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The Osama/"Junk DNA" Connection


President Obama is said to have known the whereabouts of Osama bin Laden since September but chose to wait until May to authorize action against him. Why the delay? Could it perhaps have been to provide a super-timely news hook for the rollout of Jonathan Wells' new book, The Myth of Junk DNA? If so, an additional note of congratulation is owed to Mr. Obama.

How do you think OBL's body was identified? By a comparison with his sister's DNA, evidently those non-coding regions singled out by Darwin defenders, among the pantheon of other mythological evolutionary icons, as functionless "junk." Indeed, the myth has featured in news coverage of Osama's death. Reports the website of business magazine Fast Company:

Because your parents give you some of their DNA, they also give your siblings some of the same genetic code -- which is why sibling DNA tests work. They sometimes concentrate on areas of the genome called "junk DNA" which serves no biological function but still gets passed along to offspring. By testing for repeat strands of DNA code in these areas, it's possible to work out if two individuals are related as siblings.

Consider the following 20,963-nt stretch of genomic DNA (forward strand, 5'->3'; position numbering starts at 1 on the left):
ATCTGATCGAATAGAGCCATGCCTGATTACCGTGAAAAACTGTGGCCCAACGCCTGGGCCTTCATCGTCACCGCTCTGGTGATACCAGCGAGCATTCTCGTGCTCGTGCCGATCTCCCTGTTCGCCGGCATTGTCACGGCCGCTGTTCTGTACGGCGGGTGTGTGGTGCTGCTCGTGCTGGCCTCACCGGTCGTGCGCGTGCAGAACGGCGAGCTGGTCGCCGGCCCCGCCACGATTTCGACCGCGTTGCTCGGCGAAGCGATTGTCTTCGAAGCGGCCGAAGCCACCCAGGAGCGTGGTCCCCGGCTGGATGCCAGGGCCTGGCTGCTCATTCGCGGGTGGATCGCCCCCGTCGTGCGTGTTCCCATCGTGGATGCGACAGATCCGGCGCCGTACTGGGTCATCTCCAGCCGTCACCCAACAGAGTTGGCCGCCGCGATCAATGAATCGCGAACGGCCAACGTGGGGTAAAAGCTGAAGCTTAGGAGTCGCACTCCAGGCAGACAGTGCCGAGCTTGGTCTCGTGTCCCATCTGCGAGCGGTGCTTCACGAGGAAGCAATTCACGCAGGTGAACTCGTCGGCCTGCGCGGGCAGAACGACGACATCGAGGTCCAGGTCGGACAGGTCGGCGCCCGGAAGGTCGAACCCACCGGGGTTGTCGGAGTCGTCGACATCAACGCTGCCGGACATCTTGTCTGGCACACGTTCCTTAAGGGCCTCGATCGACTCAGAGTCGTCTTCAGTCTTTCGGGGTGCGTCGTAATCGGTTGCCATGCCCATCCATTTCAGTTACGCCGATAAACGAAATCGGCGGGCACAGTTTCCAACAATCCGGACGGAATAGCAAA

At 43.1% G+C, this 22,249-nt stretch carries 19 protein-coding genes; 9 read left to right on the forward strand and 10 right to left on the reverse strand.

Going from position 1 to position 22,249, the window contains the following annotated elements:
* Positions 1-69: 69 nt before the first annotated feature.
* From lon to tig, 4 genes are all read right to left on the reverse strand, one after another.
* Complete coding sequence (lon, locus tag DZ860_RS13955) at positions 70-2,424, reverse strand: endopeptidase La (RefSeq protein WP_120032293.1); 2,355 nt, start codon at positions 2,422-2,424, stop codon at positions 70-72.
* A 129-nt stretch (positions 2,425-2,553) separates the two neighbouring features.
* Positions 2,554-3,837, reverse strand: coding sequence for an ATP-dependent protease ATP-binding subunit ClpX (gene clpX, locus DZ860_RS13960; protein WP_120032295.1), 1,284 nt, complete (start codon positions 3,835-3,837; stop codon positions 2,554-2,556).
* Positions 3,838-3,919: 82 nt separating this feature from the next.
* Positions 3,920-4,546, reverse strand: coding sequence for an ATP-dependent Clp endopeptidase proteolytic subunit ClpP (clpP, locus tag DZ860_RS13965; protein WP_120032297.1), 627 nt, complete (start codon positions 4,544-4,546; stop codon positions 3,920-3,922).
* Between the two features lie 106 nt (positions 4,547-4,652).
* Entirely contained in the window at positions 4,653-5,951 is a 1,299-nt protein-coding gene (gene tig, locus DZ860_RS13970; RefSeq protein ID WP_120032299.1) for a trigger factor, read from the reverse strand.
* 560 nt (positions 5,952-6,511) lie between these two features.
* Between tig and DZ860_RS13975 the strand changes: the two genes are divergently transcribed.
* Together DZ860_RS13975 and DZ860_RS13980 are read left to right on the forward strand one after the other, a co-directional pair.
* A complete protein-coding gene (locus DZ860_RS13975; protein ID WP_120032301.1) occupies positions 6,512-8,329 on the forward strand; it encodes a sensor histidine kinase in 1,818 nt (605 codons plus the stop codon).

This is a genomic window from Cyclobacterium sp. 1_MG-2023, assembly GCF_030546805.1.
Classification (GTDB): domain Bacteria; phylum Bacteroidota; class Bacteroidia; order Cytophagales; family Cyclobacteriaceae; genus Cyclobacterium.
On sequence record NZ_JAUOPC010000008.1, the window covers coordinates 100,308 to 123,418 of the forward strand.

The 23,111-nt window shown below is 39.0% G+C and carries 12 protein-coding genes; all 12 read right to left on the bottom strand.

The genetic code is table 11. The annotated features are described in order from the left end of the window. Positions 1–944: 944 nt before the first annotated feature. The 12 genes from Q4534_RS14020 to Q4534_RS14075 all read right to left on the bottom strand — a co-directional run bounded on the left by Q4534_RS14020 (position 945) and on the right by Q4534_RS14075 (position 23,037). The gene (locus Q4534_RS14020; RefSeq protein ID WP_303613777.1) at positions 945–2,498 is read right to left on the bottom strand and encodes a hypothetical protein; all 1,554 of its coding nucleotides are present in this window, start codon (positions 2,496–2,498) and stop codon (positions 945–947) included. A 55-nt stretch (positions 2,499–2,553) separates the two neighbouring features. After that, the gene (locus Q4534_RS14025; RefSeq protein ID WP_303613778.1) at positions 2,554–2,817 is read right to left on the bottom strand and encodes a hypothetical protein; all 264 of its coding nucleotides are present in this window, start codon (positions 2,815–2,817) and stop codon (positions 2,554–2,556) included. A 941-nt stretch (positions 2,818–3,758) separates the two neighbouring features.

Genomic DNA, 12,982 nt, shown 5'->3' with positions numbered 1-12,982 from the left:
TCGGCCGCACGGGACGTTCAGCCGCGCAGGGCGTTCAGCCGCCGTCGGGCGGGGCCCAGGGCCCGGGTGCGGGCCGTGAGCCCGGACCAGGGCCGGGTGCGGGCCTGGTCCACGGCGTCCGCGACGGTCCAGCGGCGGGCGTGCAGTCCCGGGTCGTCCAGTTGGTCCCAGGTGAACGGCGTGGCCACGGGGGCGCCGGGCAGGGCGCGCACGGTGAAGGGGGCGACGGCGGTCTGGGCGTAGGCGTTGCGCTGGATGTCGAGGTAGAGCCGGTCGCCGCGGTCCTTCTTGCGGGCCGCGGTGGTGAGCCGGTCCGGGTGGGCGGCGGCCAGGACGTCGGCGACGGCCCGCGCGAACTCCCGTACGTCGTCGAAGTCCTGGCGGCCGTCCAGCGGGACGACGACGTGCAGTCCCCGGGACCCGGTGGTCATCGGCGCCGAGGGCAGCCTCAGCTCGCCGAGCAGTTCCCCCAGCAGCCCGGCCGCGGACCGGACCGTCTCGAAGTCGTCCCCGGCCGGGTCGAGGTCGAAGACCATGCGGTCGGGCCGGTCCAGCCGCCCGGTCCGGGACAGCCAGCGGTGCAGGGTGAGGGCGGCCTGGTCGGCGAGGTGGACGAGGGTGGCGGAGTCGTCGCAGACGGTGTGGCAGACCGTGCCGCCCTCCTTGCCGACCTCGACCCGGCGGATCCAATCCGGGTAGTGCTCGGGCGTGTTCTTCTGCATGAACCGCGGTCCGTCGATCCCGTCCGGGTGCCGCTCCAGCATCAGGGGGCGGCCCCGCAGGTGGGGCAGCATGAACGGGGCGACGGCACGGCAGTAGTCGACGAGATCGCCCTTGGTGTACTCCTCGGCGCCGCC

The Toronto Star strikes a similar note:
When testing against a relative's DNA, scientists often look to parts of the genome described as junk DNA which are passed on to all offspring.
Readers of this space and of Dr. Wells' book, published this month, will know how thoroughly the myth has already been debunked in peer-reviewed scientific literature. Unfortunately, the news hasn't yet reached the general interest media, and it continues as what Richard Dawkins might call a powerful "meme" in the public's thinking about evolution. In fact, in Daniel Dennett's book Darwin's Dangerous Idea, junk DNA is given as one of the scientific predictions made for Darwinian evolution by Dawkins himself.

If Darwin is right, there ought to be huge swaths of ancestral garbage cluttering the genome, serving no purpose other than to identify otherwise unidentified forensic remains. So if those huge swaths turn out after all to be vitally important to the functioning organism, what does that say about Darwin's theory? Ah, that's exactly the question addressed in Jonathan Wells' book.

Let's see how many Darwin lobbyists have the guts and honesty to acknowledge that another icon has fallen. They have not, on the whole, left themselves a lot of room for deniability on this.